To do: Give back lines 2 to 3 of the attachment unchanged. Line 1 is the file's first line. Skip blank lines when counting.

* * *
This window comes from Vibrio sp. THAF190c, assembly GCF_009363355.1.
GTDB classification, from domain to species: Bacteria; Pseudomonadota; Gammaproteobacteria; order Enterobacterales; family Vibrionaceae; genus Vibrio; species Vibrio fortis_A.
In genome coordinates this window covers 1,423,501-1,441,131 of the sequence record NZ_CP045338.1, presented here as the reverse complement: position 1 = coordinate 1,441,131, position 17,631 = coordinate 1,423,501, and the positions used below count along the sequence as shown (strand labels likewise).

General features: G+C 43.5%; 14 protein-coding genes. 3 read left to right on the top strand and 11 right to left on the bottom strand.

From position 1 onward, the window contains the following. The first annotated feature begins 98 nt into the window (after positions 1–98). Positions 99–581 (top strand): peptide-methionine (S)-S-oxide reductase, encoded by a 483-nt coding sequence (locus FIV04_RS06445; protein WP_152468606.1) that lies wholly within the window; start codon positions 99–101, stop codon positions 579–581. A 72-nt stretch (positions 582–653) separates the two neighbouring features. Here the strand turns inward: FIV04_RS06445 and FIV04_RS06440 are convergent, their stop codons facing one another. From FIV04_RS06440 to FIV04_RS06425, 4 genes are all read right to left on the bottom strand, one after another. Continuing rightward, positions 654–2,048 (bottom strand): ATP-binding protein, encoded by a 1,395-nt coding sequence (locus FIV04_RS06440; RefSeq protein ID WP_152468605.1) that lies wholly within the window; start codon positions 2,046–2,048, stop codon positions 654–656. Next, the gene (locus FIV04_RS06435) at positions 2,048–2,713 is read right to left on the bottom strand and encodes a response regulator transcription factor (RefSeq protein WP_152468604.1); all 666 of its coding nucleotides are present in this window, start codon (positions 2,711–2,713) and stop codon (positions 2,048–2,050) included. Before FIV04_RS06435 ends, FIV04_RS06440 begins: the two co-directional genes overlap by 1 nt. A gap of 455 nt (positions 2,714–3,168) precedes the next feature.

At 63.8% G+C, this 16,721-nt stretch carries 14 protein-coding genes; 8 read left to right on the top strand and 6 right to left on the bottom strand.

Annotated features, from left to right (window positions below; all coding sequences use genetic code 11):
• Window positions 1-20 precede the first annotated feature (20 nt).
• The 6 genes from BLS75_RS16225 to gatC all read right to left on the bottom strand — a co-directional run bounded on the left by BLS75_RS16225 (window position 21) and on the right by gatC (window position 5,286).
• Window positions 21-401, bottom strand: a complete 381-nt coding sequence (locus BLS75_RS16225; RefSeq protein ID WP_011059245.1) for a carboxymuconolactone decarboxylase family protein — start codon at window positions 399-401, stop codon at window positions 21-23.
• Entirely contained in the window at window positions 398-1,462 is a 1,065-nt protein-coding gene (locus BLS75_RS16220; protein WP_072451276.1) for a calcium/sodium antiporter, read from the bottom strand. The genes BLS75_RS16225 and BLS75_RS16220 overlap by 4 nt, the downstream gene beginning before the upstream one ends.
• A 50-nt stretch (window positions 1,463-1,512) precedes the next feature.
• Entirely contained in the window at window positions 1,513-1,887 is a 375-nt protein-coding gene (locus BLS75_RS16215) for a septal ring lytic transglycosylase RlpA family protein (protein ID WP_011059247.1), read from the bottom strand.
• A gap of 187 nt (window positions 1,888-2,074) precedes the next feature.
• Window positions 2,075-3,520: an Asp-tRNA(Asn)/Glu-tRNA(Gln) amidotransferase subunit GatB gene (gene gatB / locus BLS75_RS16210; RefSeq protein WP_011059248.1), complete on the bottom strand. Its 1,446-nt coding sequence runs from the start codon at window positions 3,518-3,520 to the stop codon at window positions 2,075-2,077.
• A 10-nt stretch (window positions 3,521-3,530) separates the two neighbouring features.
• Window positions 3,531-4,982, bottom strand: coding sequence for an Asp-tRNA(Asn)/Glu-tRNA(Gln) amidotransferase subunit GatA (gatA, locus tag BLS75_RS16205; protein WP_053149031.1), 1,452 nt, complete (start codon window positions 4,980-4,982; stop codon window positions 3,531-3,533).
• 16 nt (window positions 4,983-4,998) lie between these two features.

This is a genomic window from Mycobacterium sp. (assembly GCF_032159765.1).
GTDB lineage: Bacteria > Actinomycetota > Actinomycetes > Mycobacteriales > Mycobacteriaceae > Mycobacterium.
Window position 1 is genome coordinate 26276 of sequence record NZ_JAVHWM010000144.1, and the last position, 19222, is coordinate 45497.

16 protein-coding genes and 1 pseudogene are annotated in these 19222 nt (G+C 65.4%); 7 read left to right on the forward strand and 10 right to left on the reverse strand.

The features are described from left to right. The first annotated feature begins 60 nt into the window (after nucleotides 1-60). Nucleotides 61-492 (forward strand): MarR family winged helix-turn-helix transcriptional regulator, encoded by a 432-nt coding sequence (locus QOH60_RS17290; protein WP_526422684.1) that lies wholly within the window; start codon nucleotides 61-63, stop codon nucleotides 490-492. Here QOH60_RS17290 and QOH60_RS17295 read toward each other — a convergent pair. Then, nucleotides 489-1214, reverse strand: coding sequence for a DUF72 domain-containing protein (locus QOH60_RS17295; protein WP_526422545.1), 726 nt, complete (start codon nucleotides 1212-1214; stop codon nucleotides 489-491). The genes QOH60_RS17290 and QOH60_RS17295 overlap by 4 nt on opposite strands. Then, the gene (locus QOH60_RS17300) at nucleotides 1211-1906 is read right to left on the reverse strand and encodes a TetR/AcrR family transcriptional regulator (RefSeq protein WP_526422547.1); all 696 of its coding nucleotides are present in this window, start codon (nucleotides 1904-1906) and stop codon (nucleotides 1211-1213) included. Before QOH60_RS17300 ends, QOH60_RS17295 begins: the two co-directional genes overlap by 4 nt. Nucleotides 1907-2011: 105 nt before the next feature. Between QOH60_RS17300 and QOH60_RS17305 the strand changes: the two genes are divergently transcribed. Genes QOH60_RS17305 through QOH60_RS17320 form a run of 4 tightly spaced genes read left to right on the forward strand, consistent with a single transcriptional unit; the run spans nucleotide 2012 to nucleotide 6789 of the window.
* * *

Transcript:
GTDB classification, from domain to species: Bacteria; Pseudomonadota; Gammaproteobacteria; order Enterobacterales; family Vibrionaceae; genus Vibrio; species Vibrio fortis_A.
In genome coordinates this window covers 1,423,501-1,441,131 of the sequence record NZ_CP045338.1, presented here as the reverse complement: position 1 = coordinate 1,441,131, position 17,631 = coordinate 1,423,501, and the positions used below count along the sequence as shown (strand labels likewise).